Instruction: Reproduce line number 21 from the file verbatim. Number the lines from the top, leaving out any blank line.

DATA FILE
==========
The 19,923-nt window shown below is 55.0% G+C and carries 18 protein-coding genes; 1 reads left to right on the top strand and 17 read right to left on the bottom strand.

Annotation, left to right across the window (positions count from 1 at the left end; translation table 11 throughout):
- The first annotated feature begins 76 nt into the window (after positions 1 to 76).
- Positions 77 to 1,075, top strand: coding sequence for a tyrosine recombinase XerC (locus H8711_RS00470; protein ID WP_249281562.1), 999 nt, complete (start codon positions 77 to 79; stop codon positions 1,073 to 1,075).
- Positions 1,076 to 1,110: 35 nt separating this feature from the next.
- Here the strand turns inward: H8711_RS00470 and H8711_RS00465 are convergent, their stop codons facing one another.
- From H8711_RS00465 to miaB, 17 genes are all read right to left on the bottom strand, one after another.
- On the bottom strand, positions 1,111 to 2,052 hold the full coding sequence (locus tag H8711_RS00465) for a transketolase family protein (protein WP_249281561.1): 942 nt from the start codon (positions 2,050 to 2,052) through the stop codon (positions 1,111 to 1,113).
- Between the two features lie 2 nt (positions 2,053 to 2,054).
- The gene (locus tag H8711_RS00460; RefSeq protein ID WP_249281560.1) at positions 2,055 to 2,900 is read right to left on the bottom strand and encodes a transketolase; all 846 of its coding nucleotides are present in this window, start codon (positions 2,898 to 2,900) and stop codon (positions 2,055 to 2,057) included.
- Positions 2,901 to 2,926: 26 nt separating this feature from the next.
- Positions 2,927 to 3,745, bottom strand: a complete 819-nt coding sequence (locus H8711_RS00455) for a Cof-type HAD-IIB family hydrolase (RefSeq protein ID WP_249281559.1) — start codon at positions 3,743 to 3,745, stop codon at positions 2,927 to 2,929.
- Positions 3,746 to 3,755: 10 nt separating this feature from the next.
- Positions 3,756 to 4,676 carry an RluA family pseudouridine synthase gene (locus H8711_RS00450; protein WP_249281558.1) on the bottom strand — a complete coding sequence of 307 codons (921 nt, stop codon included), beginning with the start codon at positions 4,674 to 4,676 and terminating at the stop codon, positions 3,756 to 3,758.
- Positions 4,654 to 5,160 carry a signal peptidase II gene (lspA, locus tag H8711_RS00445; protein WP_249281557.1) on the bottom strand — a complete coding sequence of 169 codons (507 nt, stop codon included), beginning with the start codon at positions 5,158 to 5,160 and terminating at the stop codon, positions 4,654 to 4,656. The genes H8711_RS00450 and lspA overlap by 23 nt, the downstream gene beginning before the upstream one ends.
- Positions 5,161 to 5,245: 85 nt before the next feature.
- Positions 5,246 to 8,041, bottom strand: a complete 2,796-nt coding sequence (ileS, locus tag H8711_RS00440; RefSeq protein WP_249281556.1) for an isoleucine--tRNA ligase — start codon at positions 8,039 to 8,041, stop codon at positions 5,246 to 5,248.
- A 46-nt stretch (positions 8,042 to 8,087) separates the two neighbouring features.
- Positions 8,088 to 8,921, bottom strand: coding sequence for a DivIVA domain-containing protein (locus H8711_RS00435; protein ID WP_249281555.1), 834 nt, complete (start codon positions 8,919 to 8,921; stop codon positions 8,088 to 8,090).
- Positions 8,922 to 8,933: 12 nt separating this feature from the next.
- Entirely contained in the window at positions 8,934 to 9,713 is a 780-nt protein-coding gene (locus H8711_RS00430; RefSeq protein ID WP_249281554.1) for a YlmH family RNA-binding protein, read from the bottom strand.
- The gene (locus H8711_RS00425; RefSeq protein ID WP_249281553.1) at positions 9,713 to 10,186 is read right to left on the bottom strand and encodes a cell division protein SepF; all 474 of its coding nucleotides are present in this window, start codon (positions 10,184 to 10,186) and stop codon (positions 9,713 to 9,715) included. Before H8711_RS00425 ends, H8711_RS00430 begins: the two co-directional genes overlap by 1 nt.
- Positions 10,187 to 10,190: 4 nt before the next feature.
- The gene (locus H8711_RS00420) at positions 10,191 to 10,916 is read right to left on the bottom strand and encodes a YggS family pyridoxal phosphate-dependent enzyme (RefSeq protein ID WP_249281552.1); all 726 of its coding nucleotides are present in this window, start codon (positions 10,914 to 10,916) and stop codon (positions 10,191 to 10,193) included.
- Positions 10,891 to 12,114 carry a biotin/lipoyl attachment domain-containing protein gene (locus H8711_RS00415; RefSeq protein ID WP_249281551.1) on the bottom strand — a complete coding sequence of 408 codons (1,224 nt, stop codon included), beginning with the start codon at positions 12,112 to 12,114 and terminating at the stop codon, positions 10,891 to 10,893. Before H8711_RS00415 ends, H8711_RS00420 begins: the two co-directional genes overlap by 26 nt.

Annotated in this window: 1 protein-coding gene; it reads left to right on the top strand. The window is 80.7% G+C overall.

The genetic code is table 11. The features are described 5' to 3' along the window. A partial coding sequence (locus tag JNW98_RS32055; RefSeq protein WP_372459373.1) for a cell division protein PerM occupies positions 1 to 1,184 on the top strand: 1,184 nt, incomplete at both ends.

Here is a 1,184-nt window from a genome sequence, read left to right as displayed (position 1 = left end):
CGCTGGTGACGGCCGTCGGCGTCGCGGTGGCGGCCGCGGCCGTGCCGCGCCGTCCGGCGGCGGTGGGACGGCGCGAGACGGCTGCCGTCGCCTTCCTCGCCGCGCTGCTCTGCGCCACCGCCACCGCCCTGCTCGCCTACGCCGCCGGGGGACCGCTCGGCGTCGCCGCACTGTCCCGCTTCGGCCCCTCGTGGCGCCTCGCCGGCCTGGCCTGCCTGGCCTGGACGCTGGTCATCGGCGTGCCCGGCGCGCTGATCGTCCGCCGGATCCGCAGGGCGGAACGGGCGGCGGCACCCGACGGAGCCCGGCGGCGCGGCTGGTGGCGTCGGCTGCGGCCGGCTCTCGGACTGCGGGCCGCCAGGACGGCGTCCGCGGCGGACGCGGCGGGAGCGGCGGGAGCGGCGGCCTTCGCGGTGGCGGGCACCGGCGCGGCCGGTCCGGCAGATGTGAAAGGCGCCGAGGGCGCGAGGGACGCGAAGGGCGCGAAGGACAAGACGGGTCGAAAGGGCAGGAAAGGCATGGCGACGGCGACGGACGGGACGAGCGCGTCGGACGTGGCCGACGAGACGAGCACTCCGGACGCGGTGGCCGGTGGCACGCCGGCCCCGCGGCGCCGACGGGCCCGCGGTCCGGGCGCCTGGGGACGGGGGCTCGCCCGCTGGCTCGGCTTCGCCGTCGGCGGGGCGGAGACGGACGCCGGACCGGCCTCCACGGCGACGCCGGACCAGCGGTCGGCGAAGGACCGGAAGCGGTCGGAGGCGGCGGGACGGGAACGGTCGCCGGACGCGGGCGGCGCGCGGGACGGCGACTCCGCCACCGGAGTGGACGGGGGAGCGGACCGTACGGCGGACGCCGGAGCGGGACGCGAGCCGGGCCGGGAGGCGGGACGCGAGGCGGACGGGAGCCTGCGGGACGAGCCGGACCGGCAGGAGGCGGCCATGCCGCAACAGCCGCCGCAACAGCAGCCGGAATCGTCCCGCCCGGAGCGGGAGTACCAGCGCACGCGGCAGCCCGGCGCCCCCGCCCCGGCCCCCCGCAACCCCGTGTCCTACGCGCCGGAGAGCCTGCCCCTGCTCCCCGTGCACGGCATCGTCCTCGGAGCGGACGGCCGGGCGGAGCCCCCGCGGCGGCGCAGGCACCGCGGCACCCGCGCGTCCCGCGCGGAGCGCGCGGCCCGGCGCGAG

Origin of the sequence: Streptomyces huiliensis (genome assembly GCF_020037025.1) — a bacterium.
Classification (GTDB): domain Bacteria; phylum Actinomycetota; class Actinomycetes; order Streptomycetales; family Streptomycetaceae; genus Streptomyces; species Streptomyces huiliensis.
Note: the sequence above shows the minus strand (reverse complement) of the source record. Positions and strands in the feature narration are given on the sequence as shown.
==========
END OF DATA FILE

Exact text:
- Entirely contained in the window at positions 8,934 to 9,713 is a 780-nt protein-coding gene (locus H8711_RS00430; RefSeq protein ID WP_249281554.1) for a YlmH family RNA-binding protein, read from the bottom strand.